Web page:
Gun Case/sock

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Rifleman1776

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Wool breaths
Yes. Sorta.
But gotta disagree, my friend, that wool make a good gun sleeve for storage. A rifle sleeve made from a nice blanket might look cool while walking around a ronny area it is, in my experience, the worstest possible thing you can do to a rifle. Left overnight in one you will find yer rifle covered with the awfulest rust possible. :shocked2: :( . I know from experience. I still have my sleeves but they haven't been taken from storage in years. They will be blanket trade items some day.
 

tenngun

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??? wow I've not had that trouble. My first task on getting up and after talking to a dog about a man and his horse, is to get a fire going and water to boil. Then I pull the cover and run an oiled patch down the bore, followed by a dry patch. Next I wipe the barrel and lock down with an oiled patch.
 
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Does anyone know where one could find a historically correct "gun case" of something like brain tanned leather for a 19th century percussion plains rifle? One with a carry strap?
 

Black Hand

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Smokey Plainsman said:
Does anyone know where one could find a historically correct "gun case" of something like brain tanned leather for a 19th century percussion plains rifle? One with a carry strap?
Guns were carried for immediate use - a cased gun could get you killed. Perhaps in very rare cases, they might have had a cover, and then for use in shipping/transport. Braintan implies Native, which suggests ceremonial rather than every-day use.

Are you sure you want a case....?
 

Black Hand

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Addendum:
The only time my gun sees a case is when it is being transported in a car. When out in the woods, it is at the ready at all times, including when I sleep - the gun is loaded, primed and usually in the blanket with me in wet weather/winter or sometimes leaned against a tree/next to me in other cases. Grizzly bears in Montana are no laughing matter and like bacon as much as I do...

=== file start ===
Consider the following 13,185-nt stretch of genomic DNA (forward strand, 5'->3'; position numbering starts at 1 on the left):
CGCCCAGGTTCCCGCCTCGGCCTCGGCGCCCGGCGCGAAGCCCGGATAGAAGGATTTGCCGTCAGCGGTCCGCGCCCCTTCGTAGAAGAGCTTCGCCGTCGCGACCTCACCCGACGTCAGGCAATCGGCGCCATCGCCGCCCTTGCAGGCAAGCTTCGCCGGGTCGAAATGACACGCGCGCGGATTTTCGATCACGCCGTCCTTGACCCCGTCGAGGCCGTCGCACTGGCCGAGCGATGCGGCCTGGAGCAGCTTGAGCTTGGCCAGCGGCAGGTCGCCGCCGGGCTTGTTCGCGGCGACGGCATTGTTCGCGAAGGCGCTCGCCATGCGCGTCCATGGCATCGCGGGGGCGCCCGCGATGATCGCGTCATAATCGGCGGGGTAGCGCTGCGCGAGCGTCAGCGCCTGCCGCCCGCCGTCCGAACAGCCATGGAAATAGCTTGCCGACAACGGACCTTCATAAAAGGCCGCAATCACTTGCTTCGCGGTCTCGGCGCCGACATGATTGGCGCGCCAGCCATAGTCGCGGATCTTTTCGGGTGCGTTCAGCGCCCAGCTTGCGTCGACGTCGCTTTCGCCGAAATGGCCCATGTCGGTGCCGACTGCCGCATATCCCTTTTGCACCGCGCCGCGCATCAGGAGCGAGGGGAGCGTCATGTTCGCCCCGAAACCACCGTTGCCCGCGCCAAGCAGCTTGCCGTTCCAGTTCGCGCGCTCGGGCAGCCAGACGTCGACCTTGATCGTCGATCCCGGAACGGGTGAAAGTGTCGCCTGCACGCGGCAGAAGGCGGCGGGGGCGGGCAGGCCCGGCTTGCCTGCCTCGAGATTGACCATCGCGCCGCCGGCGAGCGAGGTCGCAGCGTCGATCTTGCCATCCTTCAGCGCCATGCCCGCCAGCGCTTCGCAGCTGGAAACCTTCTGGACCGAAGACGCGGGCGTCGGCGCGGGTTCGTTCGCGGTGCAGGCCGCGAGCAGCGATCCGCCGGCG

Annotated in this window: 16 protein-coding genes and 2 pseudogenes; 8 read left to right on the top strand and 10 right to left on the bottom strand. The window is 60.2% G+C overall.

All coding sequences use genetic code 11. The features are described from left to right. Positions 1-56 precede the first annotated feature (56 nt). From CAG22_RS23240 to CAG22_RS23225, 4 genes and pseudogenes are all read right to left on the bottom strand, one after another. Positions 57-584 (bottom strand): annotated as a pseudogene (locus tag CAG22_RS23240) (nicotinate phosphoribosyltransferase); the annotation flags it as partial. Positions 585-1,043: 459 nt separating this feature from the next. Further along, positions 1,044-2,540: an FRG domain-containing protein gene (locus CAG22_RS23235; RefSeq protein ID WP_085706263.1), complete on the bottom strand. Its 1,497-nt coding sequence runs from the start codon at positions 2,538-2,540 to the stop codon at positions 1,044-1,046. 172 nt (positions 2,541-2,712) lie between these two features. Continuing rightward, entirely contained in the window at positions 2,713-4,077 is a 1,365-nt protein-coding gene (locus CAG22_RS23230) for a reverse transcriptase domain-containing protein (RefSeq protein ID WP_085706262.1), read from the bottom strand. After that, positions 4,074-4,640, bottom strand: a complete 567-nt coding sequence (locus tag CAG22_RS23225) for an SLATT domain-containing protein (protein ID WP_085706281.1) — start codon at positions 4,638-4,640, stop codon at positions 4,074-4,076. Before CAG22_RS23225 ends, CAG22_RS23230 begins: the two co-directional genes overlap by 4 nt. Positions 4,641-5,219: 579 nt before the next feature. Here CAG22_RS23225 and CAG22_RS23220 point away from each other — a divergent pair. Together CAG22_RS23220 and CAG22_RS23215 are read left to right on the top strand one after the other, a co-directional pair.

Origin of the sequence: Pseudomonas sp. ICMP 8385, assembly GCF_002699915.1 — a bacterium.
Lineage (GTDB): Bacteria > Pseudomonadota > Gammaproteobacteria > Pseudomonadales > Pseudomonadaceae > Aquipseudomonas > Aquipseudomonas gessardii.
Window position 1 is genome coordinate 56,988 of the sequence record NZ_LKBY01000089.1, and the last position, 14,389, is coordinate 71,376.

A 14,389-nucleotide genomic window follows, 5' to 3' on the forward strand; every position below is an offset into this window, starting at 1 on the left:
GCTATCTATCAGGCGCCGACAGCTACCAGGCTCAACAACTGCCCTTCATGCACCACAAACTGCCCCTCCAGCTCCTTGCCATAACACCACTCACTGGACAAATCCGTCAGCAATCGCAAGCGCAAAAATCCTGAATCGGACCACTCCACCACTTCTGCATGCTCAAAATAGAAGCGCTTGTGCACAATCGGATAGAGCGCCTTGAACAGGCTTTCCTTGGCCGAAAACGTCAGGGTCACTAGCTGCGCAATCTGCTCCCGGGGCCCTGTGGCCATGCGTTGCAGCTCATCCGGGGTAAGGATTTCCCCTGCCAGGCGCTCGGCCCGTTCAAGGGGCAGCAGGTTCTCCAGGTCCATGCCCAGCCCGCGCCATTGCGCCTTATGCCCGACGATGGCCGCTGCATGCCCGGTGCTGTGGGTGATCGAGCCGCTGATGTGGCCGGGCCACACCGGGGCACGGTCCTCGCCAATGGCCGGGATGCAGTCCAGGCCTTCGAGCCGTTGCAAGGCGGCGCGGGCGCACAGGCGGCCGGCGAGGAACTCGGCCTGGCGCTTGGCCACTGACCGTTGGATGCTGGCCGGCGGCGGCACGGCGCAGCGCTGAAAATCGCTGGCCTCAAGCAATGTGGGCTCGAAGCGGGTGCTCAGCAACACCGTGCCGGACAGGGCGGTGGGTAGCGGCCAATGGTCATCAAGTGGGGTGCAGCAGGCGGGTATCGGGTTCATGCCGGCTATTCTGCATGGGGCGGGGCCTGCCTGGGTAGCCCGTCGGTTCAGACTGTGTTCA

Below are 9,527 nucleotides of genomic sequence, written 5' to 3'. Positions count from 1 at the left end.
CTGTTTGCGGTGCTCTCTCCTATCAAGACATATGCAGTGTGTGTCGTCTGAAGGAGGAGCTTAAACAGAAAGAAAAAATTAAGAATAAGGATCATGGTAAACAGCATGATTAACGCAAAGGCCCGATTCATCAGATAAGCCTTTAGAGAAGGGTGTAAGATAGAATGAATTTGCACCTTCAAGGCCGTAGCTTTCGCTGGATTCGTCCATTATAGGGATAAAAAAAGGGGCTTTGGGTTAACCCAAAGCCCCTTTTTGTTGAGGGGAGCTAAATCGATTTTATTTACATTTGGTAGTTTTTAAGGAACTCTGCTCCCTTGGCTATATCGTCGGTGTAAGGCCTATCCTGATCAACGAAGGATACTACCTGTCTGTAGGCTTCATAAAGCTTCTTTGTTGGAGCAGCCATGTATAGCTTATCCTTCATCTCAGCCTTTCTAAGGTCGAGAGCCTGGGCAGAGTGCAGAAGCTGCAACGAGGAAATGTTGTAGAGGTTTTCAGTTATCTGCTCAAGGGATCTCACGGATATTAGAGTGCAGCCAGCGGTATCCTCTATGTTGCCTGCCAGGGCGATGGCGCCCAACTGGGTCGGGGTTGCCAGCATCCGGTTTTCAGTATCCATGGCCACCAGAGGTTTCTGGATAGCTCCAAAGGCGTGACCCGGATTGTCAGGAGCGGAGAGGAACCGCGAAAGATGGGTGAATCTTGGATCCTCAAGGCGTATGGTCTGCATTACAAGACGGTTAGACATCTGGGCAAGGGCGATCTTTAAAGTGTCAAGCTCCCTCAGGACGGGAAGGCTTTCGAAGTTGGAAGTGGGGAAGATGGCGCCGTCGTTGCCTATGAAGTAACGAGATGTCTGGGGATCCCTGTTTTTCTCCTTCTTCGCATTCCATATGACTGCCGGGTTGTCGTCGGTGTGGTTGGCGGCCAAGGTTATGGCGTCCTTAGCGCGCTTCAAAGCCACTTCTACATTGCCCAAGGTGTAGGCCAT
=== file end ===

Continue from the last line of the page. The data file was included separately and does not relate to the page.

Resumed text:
Black Hand

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As mentioned, the only Braintan gun cases I've seen were Native with beads and/or quillwork for decoration. Certainly not any with a shoulder-strap.
 

BillinOregon

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Black Hand, I am not sure I concur. An uncased gun -- especially a flintlock -- in a snow or rainstorm could get you killed. And an awful lot of Native Americans, whom I consider pretty savvy at survival, carried their bows and arrows cased behind their backs.
 

Rifleman1776

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Obi-Wan Cannoli said:
Do you think that the scarcity of evidence indicates that gun cases were seldom ever used or that they were a common afterthought that didn't require mentioning in the primary sources? It seems like something that cost 8 months of your income wouldn't hardly be out of your sight long enough to require a case?
Don't ye know nuttin yet? If is isn't shown in a Russel painting it didn't exist. :rotf:
 

Black Hand

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BillinOregon said:
Black Hand, I am not sure I concur. An uncased gun -- especially a flintlock -- in a snow or rainstorm could get you killed. And an awful lot of Native Americans, whom I consider pretty savvy at survival, carried their bows and arrows cased behind their backs.
You are certainly welcome to disagree, but I see a cased gun as a liability. I have had no issues carrying a flintlock in snow or rain, and I presume those whose everyday lives depended upon such a vital tool were even more skilled at dealing with the weather.

The Natives carried their cased bows/arrows, but this isn't really the same thing as a gun. Prior to contact, they were on even footing and not likely to be unarmed even with cased bow/arrows which were more likely hunting tools rather than tools of war. After the availability of guns, that second or two needed to remove the case would/could have resulted in the loss of food or even death. It is the equivalent of carrying your loaded pistol in a zippered case (and maybe in the trunk).
 

SgtErv

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A cow's knee is PC and will help protect your lock from rain and snow.

They're really simple to make
 

Black Hand

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SgtErv said:
A cow's knee is PC and will help protect your lock from rain and snow.

They're really simple to make
I've carried one for years, but it is hardly ever used (even in rain or snow). And yes, very easy to make...
 

Belleville

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Attachment is long, but does contain a ref to a common French colonial soldier using a gun cover. Soldier's pay was low so the gun cover may have been issued equipment, but a pistol is mentioned which would not have been issued equipment? Fort Sandoske was on lake Erie in what is now Ohio c.1750. We don't know how the trial turned out?
 

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Belleville

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Marie Madeleine Morisseau’s August 1688 Trade Goods Purchased for her son’s voyage to the Illinois
included 8 gun sheaths, at 30 s. apiece
source Kent, Tim Phantoms of the French Fur Trade.
 
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